I believe in avoiding medication when possible which is why I am archiving this here. The recommendation of this diet leads me to believe ADHD could be tied to inflammation. Click here to read the full article or an excerpt below.
The Few Foods Elimination Diet for ADHD
The main elimination diet used in ADHD research is the Few Foods Diet.
It follows the same principles as other elimination diets, but is generally less restrictive.
Here’s how the Few Foods Diet works:
- Elimination: For 1-5 weeks, follow a diet consisting only of foods that are not likely to trigger adverse reactions. If symptoms improve, enter the second phase.
- Reintroduction: Every 3-7 days, reintroduce foods that may cause symptoms. If adverse effects occur, the food is considered to be “sensitizing.”
- Treatment: Develop a personal diet plan that avoids sensitizing foods as much as possible, to help minimize your child’s symptoms.
Bottom Line: The Few Foods Diet is a three-phase approach to identifying and eliminating foods that may worsen ADHD symptoms.
Health Benefits of the Few Foods Diet
Twelve studies have examined the effects of the Few Foods Diet on symptoms of ADHD.
Five of these were uncontrolled trials, while seven were randomized, controlled trials.
Many of the children also reported fewer headaches, stomach aches, fits, muscle pains and nasal symptoms. Parents reported fewer problems with sleeping and fewer nighttime awakenings in their children (16, 17, 18, 19).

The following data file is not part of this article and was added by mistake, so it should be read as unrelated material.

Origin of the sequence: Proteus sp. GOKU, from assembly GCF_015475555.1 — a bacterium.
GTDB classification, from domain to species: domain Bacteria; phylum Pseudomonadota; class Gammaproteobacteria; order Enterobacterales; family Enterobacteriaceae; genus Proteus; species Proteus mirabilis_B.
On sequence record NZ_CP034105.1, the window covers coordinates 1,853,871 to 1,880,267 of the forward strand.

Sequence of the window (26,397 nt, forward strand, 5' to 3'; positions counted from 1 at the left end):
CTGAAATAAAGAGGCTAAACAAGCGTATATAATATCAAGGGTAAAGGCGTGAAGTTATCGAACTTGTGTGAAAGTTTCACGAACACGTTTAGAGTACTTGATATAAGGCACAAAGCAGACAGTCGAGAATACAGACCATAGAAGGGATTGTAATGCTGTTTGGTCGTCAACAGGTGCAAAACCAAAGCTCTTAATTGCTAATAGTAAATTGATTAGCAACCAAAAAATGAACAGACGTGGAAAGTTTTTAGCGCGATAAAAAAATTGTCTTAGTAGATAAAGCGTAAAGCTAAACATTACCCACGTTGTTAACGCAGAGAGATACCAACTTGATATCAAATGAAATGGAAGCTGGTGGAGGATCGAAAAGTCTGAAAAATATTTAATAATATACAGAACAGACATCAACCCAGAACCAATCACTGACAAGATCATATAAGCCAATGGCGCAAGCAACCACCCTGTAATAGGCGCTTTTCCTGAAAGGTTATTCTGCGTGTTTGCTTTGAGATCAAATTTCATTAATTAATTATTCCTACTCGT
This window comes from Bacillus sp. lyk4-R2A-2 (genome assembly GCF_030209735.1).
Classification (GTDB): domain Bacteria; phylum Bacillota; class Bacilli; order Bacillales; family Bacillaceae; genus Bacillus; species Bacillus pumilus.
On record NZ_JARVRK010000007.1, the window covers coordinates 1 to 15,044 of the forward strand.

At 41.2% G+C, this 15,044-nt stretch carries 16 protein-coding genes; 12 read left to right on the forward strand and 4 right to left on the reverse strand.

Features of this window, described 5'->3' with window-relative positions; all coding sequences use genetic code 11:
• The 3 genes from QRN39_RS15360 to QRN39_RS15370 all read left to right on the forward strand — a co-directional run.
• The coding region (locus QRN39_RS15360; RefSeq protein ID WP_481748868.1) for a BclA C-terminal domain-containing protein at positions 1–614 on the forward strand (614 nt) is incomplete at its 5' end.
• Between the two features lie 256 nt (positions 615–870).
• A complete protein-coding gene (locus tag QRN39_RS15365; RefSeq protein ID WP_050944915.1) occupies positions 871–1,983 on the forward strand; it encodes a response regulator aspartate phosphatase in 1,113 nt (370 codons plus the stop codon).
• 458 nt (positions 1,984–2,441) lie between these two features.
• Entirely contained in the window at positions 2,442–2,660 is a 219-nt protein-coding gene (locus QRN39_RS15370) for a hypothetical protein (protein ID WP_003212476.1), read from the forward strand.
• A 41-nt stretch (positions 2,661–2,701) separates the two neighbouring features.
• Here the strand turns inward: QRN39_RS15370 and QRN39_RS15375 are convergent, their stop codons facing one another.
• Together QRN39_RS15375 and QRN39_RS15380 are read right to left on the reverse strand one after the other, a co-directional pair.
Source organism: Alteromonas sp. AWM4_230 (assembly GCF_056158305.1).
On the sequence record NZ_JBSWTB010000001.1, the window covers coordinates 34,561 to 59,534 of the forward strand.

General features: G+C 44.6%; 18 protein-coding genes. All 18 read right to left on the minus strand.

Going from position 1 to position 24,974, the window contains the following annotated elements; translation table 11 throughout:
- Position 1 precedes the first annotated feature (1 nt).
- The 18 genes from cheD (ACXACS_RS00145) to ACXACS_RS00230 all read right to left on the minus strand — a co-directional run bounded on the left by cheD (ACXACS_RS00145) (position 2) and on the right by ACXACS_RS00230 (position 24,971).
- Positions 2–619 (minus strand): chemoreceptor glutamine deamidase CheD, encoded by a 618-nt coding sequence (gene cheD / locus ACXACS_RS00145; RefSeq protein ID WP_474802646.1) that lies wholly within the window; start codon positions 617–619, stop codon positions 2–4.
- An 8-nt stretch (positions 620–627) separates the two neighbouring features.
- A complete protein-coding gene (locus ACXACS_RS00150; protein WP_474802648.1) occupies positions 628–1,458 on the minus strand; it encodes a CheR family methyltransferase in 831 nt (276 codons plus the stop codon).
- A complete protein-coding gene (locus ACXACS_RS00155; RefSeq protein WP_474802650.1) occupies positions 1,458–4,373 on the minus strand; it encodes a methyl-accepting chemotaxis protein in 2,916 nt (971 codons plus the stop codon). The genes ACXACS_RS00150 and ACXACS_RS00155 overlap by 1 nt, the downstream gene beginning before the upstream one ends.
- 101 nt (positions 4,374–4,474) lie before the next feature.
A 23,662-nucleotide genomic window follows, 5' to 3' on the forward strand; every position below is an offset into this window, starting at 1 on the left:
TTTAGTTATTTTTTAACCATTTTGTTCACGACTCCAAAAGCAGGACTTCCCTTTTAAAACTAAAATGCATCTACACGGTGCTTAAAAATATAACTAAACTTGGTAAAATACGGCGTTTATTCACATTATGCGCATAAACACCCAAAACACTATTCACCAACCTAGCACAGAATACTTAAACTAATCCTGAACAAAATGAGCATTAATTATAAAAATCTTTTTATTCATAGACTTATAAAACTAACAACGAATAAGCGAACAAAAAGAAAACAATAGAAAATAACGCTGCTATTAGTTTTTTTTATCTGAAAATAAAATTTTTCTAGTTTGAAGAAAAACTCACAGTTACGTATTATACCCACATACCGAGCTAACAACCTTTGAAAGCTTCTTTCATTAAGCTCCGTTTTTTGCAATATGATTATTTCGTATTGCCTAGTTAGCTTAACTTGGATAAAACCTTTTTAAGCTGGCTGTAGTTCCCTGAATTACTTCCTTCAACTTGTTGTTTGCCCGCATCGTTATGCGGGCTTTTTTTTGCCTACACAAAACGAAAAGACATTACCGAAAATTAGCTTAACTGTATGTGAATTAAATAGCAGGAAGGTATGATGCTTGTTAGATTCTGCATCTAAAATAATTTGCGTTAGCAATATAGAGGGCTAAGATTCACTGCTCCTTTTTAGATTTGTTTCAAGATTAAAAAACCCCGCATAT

In one of the studies, these effects were even noticeable on a brain scan when the children ate a sensitizing food (21).
Bottom Line: The Few Foods Diet has been shown to decrease ADHD symptoms for some children—often more than half. Less headaches, fits and sleeping problems have also been reported.
What to Eat on the Few Foods Diet
For 1–4 weeks, only eat the foods listed below. If you don’t notice improvements to symptoms after 1–2 weeks, you may want to discontinue the diet.
However, the length of this period differs.
Some people see symptoms improve greatly in the first three days, while others don’t experience improvements until the second week.
Which Foods Should You Eat?
- Fat: Sunflower and rapeseed oil.
- Green vegetables: Brussels sprouts, spinach, artichokes, cabbage, bamboo shoots,broccoli, bok choy, asparagus and cucumbers.
- Other vegetables: Mushrooms, cauliflower, onions, leeks, garlic, radishes, squash, pumpkin, zucchini, beets and root vegetables.
- Spices: Rice vinegar, balsamic vinegar, iodized salt, turmeric, curry powder, basil, dill, oregano, parsley, rosemary, thyme, tarragon and coriander.
- Drinks: Enriched rice milk, carbonated water, tea (except for vanilla, peppermint, cinnamon, fruit or licorice tea), pear juice, homemade juices and smoothies.
- Other foods: Tapioca, rice bran, rice flour, potato flour, baking soda, xanthan gum, baking powder, arrowroot and ginger.
Which Foods Should You Avoid?
- Tree nuts.
Which Food Additives Should You Avoid?
Bottom Line: Stick to the foods on this list as much as possible. However, more moderate restriction may also help improve symptoms.